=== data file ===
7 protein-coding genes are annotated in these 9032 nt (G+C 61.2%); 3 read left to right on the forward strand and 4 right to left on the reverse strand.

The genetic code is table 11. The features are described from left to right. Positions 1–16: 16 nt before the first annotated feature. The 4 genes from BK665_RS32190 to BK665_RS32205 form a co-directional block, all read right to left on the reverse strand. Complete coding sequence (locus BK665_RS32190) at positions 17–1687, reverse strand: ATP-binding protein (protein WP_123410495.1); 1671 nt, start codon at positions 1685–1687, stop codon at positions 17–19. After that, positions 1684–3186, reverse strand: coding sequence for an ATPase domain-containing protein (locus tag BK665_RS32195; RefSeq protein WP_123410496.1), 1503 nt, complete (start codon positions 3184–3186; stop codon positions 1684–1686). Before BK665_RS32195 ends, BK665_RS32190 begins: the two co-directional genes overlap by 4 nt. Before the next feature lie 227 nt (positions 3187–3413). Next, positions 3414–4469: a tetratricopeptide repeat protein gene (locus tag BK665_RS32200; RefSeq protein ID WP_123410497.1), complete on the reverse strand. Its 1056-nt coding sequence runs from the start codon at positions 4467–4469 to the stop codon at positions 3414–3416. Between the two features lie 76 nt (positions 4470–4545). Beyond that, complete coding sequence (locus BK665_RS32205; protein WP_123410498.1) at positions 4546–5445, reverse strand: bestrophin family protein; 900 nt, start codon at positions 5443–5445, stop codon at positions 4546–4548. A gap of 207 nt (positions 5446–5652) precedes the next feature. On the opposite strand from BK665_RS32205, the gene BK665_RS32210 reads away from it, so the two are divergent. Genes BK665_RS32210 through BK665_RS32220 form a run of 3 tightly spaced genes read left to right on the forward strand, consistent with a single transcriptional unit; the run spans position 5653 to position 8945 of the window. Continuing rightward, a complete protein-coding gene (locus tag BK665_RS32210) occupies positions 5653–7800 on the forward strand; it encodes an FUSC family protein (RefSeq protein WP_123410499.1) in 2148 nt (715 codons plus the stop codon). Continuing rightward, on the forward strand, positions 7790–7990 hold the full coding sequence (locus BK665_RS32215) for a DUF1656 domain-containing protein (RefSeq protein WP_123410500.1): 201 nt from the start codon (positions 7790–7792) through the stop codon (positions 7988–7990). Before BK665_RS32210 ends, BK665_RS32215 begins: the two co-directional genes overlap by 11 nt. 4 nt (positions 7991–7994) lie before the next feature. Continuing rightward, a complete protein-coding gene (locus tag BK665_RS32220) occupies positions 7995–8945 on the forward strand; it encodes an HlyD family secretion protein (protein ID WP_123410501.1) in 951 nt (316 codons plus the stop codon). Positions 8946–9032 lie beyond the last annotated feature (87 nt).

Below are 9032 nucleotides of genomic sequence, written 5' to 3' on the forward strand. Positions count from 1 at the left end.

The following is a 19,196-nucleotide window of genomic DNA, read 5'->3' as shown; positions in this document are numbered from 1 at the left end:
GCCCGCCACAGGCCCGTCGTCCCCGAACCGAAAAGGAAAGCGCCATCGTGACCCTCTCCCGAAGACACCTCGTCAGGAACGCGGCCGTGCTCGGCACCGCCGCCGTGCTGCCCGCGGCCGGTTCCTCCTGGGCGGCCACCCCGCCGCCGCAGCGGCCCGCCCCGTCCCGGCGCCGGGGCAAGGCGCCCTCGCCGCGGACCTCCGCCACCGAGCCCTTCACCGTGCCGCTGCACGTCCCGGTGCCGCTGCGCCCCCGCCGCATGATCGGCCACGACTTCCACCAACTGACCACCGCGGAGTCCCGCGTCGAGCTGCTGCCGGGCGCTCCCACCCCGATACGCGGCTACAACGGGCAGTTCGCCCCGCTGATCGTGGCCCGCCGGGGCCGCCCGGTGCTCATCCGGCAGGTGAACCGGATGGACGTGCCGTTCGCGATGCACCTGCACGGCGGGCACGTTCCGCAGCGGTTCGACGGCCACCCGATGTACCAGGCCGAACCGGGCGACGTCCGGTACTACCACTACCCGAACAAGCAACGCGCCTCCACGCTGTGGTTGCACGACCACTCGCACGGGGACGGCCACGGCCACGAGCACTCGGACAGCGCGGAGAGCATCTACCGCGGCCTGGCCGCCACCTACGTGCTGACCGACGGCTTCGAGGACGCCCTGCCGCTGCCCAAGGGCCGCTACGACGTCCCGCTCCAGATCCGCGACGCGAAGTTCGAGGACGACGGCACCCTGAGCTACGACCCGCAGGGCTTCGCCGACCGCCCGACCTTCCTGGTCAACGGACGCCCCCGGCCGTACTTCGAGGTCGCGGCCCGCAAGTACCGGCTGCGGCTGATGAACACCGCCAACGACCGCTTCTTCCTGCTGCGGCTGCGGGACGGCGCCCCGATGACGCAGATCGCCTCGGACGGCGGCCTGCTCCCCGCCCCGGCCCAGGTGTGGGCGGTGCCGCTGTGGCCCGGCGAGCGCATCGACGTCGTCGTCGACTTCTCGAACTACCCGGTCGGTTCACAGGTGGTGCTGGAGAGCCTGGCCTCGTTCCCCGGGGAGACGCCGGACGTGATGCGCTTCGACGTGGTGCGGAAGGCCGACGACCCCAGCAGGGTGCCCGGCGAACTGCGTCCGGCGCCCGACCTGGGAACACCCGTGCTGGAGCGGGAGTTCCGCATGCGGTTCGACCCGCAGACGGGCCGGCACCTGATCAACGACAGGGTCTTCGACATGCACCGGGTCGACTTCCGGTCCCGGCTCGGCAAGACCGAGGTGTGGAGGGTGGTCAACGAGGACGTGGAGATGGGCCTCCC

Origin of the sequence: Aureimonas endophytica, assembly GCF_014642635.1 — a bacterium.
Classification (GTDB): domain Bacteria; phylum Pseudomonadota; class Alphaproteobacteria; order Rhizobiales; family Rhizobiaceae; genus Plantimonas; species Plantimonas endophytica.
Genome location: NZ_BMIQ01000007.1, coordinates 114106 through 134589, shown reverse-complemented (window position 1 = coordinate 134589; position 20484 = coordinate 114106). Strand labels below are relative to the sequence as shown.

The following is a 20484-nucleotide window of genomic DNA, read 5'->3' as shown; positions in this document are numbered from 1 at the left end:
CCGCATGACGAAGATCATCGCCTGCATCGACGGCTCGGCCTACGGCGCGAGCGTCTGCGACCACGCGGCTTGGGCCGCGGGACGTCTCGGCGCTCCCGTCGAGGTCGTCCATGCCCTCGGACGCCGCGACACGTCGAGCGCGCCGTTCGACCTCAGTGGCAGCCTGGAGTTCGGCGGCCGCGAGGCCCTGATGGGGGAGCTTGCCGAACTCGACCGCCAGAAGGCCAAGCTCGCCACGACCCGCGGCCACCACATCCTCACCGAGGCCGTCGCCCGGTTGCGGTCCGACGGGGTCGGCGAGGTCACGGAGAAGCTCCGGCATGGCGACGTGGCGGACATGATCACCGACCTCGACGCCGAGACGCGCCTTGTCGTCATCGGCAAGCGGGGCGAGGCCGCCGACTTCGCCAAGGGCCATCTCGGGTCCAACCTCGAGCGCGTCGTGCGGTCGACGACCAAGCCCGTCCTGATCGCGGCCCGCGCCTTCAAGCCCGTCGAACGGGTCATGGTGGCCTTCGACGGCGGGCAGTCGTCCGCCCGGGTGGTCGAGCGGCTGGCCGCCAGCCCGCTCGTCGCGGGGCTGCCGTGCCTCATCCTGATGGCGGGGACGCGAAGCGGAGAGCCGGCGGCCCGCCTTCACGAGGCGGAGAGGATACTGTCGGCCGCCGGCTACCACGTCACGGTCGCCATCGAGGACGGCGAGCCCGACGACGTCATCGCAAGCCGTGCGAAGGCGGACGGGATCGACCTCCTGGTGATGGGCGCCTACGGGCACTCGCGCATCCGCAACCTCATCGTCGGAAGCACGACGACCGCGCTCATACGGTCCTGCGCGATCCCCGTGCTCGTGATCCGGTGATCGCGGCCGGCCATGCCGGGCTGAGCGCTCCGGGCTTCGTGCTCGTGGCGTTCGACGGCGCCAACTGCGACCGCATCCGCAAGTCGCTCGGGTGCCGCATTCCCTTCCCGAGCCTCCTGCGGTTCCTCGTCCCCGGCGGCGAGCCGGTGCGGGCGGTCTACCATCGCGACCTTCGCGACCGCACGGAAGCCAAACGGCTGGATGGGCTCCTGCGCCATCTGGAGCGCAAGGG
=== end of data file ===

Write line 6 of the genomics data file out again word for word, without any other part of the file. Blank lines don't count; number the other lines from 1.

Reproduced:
Origin of the sequence: Aureimonas endophytica, assembly GCF_014642635.1 — a bacterium.